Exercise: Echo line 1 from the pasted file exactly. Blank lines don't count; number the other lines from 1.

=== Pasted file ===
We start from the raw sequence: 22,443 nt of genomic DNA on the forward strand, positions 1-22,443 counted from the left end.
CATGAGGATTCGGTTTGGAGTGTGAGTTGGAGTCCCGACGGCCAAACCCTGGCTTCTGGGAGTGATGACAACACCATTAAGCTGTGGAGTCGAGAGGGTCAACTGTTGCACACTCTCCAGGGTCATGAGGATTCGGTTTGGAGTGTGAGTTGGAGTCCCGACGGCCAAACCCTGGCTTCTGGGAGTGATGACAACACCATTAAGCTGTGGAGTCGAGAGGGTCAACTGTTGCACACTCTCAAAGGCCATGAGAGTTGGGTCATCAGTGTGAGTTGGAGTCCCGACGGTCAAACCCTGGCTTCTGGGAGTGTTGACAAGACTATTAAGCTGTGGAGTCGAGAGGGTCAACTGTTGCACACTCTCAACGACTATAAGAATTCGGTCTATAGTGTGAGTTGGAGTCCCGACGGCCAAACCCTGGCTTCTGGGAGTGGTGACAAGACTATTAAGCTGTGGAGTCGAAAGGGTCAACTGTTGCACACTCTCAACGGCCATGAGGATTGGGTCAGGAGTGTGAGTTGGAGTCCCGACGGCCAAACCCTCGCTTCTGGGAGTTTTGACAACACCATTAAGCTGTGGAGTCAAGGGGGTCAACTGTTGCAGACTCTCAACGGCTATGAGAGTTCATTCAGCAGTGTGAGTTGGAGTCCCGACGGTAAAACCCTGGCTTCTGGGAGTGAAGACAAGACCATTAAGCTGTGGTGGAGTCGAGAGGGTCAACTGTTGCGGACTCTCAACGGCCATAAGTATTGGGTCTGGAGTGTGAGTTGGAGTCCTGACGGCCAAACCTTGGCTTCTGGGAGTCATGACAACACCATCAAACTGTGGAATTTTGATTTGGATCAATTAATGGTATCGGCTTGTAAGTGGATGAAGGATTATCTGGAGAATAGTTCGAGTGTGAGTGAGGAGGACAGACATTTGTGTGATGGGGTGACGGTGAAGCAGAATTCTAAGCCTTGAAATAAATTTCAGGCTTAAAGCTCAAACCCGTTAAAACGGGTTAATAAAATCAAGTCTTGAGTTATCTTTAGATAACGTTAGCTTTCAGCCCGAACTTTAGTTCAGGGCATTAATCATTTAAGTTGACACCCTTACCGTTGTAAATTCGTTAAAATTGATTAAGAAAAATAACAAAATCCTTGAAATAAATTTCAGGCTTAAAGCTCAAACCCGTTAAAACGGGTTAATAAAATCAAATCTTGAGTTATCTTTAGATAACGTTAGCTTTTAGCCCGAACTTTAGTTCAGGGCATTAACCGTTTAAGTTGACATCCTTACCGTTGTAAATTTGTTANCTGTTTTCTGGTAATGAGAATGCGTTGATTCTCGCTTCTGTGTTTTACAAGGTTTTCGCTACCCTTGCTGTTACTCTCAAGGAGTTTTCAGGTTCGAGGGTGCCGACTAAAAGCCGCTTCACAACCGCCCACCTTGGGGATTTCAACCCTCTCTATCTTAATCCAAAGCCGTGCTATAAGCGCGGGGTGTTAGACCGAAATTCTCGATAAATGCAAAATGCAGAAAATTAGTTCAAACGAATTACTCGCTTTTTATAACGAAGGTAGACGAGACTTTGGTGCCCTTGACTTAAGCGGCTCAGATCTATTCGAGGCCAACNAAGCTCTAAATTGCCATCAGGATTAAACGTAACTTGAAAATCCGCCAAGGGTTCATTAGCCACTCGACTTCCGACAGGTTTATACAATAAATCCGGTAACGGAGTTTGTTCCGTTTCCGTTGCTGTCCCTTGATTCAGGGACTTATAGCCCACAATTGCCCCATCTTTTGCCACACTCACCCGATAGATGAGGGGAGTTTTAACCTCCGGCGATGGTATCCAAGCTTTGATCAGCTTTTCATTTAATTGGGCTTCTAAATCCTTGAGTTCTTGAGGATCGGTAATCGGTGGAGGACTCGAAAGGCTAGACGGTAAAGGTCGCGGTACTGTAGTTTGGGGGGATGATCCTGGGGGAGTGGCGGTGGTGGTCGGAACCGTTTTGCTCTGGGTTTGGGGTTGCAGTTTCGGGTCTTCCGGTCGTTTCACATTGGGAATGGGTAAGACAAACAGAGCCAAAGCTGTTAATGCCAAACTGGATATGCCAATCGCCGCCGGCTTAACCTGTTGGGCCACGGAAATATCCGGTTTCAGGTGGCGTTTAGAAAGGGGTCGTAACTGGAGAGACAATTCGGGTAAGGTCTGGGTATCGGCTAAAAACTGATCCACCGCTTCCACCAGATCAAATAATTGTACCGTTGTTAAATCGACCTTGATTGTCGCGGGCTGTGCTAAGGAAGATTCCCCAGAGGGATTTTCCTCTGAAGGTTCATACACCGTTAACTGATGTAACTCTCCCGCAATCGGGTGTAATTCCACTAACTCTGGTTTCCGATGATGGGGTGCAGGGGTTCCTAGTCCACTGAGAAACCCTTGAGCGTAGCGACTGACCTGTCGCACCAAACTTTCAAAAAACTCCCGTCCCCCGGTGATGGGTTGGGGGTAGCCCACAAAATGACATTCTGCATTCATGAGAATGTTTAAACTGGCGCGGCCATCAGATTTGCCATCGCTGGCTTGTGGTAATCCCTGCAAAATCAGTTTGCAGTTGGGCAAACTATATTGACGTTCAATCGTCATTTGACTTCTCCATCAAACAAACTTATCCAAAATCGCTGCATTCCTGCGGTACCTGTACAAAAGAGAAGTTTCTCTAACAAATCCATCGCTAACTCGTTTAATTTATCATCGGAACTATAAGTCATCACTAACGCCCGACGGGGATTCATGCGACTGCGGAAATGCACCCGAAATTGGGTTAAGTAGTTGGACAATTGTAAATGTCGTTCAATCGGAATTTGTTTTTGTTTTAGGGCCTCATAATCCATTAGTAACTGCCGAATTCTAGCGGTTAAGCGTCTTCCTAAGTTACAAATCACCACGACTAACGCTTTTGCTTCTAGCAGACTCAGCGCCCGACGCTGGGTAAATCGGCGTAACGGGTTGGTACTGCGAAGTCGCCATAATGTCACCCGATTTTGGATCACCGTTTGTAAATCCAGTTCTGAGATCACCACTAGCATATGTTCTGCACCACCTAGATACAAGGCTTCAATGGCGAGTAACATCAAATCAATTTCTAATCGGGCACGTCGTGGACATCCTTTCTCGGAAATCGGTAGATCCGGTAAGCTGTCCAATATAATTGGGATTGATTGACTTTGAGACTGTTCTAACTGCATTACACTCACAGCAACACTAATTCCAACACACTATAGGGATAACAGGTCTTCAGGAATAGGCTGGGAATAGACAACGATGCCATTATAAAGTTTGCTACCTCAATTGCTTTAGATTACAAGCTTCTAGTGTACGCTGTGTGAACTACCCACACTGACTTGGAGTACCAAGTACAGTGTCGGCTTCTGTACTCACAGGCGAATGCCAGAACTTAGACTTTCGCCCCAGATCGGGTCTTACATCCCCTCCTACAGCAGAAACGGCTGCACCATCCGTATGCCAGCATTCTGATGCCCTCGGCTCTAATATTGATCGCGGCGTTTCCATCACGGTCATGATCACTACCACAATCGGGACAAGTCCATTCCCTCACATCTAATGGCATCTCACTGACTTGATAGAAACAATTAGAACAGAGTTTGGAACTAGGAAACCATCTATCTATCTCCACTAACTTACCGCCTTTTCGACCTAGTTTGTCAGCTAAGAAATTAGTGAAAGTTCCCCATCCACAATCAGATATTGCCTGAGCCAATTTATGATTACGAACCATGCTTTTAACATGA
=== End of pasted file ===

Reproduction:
We start from the raw sequence: 22,443 nt of genomic DNA on the forward strand, positions 1-22,443 counted from the left end.